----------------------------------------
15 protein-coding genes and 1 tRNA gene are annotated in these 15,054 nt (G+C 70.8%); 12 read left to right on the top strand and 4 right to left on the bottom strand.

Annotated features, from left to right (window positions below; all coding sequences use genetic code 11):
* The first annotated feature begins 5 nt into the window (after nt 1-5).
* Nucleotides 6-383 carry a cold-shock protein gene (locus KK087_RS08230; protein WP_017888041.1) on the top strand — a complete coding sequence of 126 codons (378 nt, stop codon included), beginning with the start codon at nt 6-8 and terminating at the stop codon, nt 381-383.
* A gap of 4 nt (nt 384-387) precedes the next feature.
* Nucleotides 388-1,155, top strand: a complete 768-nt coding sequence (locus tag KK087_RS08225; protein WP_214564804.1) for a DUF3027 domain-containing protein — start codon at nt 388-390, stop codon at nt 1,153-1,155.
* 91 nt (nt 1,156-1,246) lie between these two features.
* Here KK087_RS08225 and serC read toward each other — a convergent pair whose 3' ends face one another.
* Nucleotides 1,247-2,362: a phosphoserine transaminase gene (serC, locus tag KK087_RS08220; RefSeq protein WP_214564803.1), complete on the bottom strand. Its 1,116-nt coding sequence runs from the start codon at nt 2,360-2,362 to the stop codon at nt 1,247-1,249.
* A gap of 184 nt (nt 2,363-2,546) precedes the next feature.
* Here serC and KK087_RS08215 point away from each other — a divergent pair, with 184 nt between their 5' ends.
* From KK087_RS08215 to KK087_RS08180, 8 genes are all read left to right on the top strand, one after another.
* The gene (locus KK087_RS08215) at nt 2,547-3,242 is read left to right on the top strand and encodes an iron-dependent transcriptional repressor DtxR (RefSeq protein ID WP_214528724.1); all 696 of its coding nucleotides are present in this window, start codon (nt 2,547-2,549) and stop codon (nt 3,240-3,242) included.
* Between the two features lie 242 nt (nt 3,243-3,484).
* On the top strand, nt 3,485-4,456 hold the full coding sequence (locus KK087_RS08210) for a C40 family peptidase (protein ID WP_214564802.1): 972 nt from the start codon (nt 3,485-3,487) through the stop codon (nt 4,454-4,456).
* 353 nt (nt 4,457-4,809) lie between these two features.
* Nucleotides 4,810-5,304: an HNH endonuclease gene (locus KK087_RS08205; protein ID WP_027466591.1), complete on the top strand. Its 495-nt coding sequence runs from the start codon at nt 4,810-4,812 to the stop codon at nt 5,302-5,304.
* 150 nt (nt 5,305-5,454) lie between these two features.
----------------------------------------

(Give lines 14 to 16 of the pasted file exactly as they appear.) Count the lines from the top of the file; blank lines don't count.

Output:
* Between the two features lie 242 nt (nt 3,243-3,484).
* On the top strand, nt 3,485-4,456 hold the full coding sequence (locus KK087_RS08210) for a C40 family peptidase (protein ID WP_214564802.1): 972 nt from the start codon (nt 3,485-3,487) through the stop codon (nt 4,454-4,456).
* 353 nt (nt 4,457-4,809) lie between these two features.